Chris Knipp Writing: Movies, Politics, Art

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PostPosted: Tue Sep 08, 2020 12:20 pm 
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A lurid movie about bullying full of ugly scenes of abuse

This debut feature about school bullying, murder, and bad parenting from mainland Chinese director Layla Zhuqing Ji shot in Malaysia for greater freedom is ambitious, but confusing, and doesn't shed new light on the subject. It seems overly busy, too much sliding toward horror movie genre, lacking in emotional depth, particularly after seeing another, much better new film about bullying in the NYAFF, Naito Eisuke's touching [i]Forgiven Children[/i].

Ji indulges energetically at first in in multiple platforms - present action, kids' group chats and messaging, individual interviews, flashbacks - conveying the busy media-dense atmosphere of such situations, but the action drops back to a simpler two-pronged narrative approach later with emphasis on flashbacks; the crime of murder somewhat falls by the wayside. The flashbacks show that the murder victim was a chief bully, the killer mercilessly bullied by a small group of vicious class misfits to which the victim belonged.

But things are further complicated by there being homosexuality in two of the main boys - though this is a theme not followed through on. And yet, though, anyway - how does this make sense, exactly? - they both seem interested in and in competition for the same new girl, an art school transfer. She it turns out was molested by a teacher, and she too is soon mercilessly bullied and teased at the new school for that by the girls. Both the girl and the boy are subjected to having their mistreatment filmed on smart phones. She and the bullied boy, the top student, become comrades in misery. (It was at this point, 45 minutes in, that I discovered this is a coed boarding school.)

The boys' social statuses and mothers are contrasted. The murdered boy's is a lowly masseuse with a drunken husband (not followed through on),while that of the killer, who was cruelly bullied, is a woman well off from the sale, we're told, of violent video games. Everyone seems to hate the "rich" boy for being uppity. I'm not sure the filmmaker is aware how ambiguous and confusing a lot of details are, such as the sexuality of the boys; the uppityness of the killer's mom.

Her interest seems more in shooting violent encounters and sudden actions, scary, penumbral scenes, shadowy interiors alternating with bright street or schoolroom exteriors, some of which are beautiful as lensed by dp Eunsoo Cho.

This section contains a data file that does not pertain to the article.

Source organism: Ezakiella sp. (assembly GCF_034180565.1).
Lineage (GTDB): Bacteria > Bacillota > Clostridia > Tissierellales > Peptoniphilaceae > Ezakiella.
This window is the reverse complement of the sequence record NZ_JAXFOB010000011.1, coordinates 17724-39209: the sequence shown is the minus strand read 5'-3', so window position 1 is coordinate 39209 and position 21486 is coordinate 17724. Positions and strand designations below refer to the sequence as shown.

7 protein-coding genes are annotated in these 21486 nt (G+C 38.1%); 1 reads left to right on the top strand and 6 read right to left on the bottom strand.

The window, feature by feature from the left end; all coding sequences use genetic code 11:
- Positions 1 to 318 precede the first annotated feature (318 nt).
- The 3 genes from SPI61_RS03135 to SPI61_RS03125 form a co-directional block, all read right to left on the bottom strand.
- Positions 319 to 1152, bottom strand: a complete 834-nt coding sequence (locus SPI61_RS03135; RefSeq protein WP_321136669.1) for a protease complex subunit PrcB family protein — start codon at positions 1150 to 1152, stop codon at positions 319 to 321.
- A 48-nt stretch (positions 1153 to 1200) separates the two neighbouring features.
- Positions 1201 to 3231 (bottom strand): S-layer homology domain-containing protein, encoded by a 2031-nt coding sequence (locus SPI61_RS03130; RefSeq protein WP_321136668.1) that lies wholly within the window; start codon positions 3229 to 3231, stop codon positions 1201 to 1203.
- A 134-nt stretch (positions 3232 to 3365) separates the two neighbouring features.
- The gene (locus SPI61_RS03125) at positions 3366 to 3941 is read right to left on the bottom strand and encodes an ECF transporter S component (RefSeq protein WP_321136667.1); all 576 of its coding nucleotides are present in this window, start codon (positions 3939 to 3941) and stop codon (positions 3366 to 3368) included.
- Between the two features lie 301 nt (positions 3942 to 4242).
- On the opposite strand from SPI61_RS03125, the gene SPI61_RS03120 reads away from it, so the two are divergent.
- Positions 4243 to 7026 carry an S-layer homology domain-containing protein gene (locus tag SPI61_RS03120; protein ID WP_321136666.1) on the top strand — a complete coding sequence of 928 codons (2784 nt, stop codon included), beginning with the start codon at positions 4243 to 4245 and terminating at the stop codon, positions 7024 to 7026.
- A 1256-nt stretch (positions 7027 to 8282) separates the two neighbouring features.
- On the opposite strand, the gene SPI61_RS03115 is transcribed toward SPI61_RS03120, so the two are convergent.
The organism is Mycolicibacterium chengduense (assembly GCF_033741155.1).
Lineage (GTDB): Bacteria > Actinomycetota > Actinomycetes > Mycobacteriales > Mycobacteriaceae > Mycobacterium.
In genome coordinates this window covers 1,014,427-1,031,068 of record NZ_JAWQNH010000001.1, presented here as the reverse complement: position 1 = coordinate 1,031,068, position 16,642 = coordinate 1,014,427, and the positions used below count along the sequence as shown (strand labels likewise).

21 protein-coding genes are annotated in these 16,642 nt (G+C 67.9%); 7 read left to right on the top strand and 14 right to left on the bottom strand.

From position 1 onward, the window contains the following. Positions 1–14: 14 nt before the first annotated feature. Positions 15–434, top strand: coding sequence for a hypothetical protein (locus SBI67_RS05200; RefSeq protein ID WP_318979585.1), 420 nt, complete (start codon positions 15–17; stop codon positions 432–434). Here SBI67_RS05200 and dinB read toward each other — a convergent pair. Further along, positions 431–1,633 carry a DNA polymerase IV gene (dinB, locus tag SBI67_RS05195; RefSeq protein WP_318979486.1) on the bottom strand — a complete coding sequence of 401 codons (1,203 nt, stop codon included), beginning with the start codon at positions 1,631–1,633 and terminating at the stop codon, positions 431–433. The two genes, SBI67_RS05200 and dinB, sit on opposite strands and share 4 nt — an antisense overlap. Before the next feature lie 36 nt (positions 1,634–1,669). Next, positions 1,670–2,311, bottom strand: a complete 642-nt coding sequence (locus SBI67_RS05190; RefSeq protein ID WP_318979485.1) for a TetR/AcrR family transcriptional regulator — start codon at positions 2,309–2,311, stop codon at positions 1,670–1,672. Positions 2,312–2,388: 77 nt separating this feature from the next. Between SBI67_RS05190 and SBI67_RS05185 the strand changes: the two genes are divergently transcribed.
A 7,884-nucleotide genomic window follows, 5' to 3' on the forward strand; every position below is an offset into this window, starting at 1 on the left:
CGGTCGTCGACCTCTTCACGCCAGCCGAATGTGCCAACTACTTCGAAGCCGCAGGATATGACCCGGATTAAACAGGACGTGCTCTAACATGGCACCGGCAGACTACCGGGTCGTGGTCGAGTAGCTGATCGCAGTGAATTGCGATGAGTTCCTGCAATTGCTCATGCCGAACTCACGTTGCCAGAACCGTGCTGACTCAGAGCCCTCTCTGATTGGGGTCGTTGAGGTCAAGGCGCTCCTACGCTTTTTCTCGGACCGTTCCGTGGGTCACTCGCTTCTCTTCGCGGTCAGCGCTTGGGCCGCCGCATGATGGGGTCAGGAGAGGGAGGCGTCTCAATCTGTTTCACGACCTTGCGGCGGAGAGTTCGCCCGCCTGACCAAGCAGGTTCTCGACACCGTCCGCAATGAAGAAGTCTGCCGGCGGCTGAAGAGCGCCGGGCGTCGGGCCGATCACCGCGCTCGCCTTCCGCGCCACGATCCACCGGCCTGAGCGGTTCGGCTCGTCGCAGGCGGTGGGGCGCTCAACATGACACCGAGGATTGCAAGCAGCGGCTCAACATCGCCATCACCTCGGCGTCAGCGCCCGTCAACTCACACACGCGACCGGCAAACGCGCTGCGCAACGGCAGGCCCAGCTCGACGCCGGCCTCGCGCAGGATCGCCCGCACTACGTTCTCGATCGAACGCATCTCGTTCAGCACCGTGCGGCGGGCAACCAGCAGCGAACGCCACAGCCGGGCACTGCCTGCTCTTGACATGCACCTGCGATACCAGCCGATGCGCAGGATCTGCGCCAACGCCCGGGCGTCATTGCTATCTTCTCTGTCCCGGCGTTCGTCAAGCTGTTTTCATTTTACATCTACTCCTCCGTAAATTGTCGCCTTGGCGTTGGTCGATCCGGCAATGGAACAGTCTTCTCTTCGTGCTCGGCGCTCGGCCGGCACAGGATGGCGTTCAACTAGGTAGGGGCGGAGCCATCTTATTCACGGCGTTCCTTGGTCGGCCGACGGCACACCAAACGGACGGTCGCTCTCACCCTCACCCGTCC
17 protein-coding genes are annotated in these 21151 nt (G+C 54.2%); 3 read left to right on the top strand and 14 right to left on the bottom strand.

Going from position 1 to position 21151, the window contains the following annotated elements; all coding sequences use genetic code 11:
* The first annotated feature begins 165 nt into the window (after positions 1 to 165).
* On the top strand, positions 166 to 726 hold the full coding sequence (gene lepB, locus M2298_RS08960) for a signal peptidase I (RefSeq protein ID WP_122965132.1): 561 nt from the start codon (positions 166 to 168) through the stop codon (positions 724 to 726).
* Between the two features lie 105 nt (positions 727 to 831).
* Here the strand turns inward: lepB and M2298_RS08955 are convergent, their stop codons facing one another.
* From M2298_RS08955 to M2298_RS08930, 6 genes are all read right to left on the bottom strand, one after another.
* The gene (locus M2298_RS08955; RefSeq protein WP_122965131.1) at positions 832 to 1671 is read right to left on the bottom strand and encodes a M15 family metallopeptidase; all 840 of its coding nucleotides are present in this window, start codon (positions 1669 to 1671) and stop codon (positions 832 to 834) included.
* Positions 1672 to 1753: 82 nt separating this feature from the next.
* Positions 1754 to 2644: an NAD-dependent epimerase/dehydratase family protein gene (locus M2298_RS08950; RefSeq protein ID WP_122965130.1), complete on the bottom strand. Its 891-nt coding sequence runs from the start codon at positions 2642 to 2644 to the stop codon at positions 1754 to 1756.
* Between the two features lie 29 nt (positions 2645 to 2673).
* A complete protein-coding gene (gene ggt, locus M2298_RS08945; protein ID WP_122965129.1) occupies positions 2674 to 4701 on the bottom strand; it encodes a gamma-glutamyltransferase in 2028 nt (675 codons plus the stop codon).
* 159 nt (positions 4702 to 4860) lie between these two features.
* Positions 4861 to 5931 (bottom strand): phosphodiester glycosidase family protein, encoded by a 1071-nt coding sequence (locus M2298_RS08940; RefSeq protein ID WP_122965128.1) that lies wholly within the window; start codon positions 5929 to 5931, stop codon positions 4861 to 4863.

The school and the authorities come in for some harsh depiction. No one is ready to step in and prevent bullying, or make the classroom a human space. The classroom scenes are crudely stylized things out of a comedy film. The system is stark. Students are seated in order of GPA, top in front, lowest in back. All emphasis is on test score and rote knowledge. When the group bullying sessions come they're depicted in horror movie mode. They are trying to observe, and the mode they're in makes it hard to take them seriously, though not hard to be disgusted by them. The grasp on tone is very uneven.

While undeniably effective as crude fiction degenerating for a while into misery porn with hideous torture scenes, this film has too little sense of reality to work as a comment on current events, on which it's only an impressionistic riff, in any case. Since it's approach to these events is so crude, it also can't be taken seriously as cinema. But that doesn't mean it won't contribute to discussions of these issues, especially by Chinese audiences. An uncertain beginning for Layla Zhuqing Ji, who studied in the US but plans next to make a film in China, which she says has rich opportunities for independent cinema. That's all except for the censorship, I guess.

Victim(s) 加害者,被害人 ("Perpetrators, victims"), debuted at Udine (Udine Far East Film Festival) June 2020. Screened for this review as part of the virtual 2020 New York Asian Film Festival (Aug. 28-Sept. 12, 2020).

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